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The end of Chinese manufacturing and rebirth of US industry

July 30, 2012

Tesla-Manufacturing

There is great concern about China’s real-estate and infrastructure bubbles.  But these are just short-term challenges that China may be able to spend its way out of.

The real threat to China’s economy is bigger and longer term: its manufacturing bubble.

Rising costs and political pressure aren’t what’s going to rapidly change the equation. The disruption will come from a set of technologies that are advancing at exponential… read more

23-Year old with terminal brain cancer hopes to be cryopreserved (UPDATE)

October 18, 2012

kim_suozzi

As we noted previously, Kim Suozzi, 23, has terminal brain cancer that is highly aggressive and growing rapidly in a location that makes surgery impossible, and her final wish is to be cryopreserved.

Alcor Life Extension Foundation announced Wednesday that it has offered to cryopreserve Kim at a reduced cost, with the staff donating their time for her cryopreservation.

“I learned about cryonics… read more

Extending Einstein’s theory beyond light speed

October 11, 2012

Spacetime_curvature

University of Adelaide applied mathematicians have extended Einstein’s theory of special relativity to work beyond the speed of light.

Einstein’s theory holds that nothing could move faster than the speed of light, but Professor Jim Hill and Dr Barry Cox in the University’s School of Mathematical Sciences have developed new formulas that allow for travel beyond this limit.… read more

Australian billionaire wants to build Jurassic Park-style resort

August 1, 2012

jurassic_park

Controversial billionaire Clive Palmer is rumored to be planning to clone a dinosaur from DNA so he can set it free in a Jurassic Park-style area at his new Palmer Resort in Coolum, Sunshine Coast Daily reports.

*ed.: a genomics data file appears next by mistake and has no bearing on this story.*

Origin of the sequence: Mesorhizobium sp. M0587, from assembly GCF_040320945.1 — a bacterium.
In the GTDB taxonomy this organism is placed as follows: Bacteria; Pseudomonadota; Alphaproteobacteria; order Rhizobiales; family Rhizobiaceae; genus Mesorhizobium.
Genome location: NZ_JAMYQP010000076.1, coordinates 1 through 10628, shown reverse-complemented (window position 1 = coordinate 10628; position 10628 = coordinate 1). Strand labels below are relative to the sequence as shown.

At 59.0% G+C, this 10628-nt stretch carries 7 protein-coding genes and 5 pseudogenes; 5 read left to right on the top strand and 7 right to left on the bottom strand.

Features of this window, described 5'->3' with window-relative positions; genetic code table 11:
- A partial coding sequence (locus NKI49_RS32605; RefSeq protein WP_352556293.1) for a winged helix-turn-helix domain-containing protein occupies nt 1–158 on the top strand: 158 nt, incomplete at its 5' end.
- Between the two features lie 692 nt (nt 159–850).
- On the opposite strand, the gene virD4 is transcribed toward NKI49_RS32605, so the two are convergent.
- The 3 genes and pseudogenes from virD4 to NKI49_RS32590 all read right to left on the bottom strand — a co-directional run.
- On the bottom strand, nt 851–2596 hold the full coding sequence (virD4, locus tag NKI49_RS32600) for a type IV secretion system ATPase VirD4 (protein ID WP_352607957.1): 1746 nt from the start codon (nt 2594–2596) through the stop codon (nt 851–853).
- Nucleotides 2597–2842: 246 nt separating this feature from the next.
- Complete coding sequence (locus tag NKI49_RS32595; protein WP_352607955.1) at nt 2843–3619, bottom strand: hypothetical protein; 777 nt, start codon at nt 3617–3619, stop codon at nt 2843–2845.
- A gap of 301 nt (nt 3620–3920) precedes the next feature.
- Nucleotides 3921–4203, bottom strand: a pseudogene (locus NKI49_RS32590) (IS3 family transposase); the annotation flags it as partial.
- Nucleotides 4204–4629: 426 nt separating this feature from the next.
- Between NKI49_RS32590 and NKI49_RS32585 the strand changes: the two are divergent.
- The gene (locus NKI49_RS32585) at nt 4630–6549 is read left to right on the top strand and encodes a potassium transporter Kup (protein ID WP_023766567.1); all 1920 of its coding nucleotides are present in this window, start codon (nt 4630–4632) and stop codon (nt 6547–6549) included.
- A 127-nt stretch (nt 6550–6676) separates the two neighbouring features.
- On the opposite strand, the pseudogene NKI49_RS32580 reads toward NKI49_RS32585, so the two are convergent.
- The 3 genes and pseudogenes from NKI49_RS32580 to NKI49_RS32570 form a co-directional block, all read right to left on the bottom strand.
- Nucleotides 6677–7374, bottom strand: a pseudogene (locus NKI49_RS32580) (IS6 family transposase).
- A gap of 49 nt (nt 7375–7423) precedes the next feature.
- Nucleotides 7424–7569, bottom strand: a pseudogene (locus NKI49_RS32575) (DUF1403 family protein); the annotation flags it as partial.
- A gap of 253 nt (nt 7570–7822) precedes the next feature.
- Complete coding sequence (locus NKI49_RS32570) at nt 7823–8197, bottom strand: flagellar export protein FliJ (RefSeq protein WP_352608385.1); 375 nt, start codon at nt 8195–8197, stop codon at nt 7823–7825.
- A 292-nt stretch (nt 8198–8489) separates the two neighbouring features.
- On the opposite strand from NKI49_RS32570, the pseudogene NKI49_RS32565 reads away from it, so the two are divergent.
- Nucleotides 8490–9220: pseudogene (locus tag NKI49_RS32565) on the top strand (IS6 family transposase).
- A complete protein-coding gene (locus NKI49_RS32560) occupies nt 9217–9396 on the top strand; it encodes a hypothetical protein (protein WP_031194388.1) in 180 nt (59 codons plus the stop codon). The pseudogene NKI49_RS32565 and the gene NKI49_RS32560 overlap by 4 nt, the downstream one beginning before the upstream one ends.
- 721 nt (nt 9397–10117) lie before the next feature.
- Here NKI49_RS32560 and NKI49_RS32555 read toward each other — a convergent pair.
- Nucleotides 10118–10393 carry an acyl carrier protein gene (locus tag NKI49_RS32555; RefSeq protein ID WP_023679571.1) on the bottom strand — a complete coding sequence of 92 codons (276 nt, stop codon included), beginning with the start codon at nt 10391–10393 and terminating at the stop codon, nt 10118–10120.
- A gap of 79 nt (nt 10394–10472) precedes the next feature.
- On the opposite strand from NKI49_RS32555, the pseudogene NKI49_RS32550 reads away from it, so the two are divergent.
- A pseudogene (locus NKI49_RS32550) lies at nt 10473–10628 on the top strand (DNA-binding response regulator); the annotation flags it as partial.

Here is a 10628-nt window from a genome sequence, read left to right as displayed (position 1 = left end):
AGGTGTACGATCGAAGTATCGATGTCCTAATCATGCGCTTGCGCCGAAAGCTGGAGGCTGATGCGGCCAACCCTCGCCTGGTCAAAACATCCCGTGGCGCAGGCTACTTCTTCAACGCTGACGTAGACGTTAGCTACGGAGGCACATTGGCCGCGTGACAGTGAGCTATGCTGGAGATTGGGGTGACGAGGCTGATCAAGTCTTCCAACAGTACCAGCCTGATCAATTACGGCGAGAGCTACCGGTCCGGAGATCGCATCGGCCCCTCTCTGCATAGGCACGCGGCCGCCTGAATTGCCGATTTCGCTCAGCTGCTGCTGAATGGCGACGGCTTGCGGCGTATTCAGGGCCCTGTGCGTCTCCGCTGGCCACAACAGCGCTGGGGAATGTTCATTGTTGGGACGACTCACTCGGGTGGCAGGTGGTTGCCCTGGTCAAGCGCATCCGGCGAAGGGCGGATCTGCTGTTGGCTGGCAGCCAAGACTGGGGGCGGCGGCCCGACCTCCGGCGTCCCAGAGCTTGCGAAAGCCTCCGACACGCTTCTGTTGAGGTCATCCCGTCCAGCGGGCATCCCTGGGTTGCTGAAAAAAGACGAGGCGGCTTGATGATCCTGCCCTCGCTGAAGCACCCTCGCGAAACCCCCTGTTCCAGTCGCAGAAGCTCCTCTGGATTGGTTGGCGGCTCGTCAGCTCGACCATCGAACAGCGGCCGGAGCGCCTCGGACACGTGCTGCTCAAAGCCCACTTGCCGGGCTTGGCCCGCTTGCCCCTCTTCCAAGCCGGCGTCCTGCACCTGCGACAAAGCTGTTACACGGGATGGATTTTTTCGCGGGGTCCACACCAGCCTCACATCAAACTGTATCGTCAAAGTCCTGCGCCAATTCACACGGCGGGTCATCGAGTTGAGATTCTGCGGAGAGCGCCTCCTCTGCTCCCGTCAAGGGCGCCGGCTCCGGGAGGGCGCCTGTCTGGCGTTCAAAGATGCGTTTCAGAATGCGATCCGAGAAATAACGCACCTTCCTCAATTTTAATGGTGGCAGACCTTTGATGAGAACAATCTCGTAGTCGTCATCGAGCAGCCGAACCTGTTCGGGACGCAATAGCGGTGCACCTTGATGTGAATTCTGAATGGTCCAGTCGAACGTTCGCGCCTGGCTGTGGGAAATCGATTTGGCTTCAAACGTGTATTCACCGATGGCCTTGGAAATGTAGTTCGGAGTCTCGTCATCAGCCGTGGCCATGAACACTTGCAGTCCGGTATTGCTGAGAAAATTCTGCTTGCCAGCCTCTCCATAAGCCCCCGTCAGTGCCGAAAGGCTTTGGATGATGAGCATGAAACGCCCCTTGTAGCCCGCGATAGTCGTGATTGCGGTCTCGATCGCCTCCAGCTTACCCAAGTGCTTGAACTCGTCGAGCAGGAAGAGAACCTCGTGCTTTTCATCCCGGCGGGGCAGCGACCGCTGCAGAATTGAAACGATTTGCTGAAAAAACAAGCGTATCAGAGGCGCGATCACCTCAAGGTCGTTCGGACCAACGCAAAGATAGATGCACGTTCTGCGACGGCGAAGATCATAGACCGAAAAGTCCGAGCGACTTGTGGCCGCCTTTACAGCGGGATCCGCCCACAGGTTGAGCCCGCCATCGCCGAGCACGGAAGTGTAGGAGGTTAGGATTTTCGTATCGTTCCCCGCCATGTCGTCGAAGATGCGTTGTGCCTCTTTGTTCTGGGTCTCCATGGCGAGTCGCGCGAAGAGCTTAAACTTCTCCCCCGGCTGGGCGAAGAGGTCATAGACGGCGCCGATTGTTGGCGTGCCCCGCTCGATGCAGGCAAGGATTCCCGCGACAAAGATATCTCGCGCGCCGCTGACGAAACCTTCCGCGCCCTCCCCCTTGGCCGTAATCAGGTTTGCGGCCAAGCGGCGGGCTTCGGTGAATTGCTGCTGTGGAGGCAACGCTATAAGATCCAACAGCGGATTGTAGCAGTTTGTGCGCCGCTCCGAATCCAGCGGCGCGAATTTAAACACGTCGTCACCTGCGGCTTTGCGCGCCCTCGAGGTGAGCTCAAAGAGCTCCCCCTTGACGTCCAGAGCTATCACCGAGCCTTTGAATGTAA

Palmer has apparently been in deep discussion with the people who successfully cloned Dolly the sheep to bring his dinosaur vision to life.

A spokesman said Palmer would hold a… read more

When will a computer pass the Turing Test?

An interview with Eric Schmidt, Executive Chairman, Google
August 14, 2013

Schmidt

“Many people in AI believe that we’re close to [a computer passing the Turing Test] within the next five years,” said Eric Schmidt, Executive Chairman, Google, speaking at The Aspen Institute on July 16, 2013.

In a wide-ranging interview by writer/biographer Walter Isaacson, president and CEO of the Aspen Institute, Schmidt covered topics ranging from future user interfaces (“the next UI is AI”) to phone-based medical… read more

New augmented-reality glasses due out in 2013

November 21, 2012

Vuzix Smart Glasses M100 (credit: Vuzix Corporation)

Google Glass now has a competitor: Vuzix Corporation’s Vuzix Smart Glasses M100 — designed for on-the-go data access from your smartphone and the Internet.

It will have a WQVGA color 16×9 screen, look like a 4” cellphone screen at 14” and will work on either eye, and will be available commercially for $500 in mid-2013, Vuzix CEO Paul J. Travers told KurzweilAI.

Like Google Glass, the Vuzix M100 contains a virtual… read more

Oculus suggests a massively multiplayer online experience (MMO) for one billion simultaneous users in VR

May 7, 2014

(Credit: Condition-One)

Oculus CEO Brendan Iribe suggested at the Techcrunch Disrupt event Monday May 5 that Oculus and Facebook could in the future build a massively multiplayer online experience (MMO) for one billion simultaneous users in VR, according to The Verge. It could also be a metaverse that joins disparate virtual worlds.

Oculus hopes to convince players that they’re having a “real conversation” with another person. … read more

White House petition proposes space solar power as national energy and space goal

Would task the White House Office of Science and Technology Policy
March 10, 2013

spsalpha

A petition to the White House to task the White House Office of Science and Technology Policy to examine space solar power (SSP) as a new energy and space goal for the U.S. has been posted on the White House WE the PEOPLE website, with a goal of 100,000 signatures by April 3, 2013.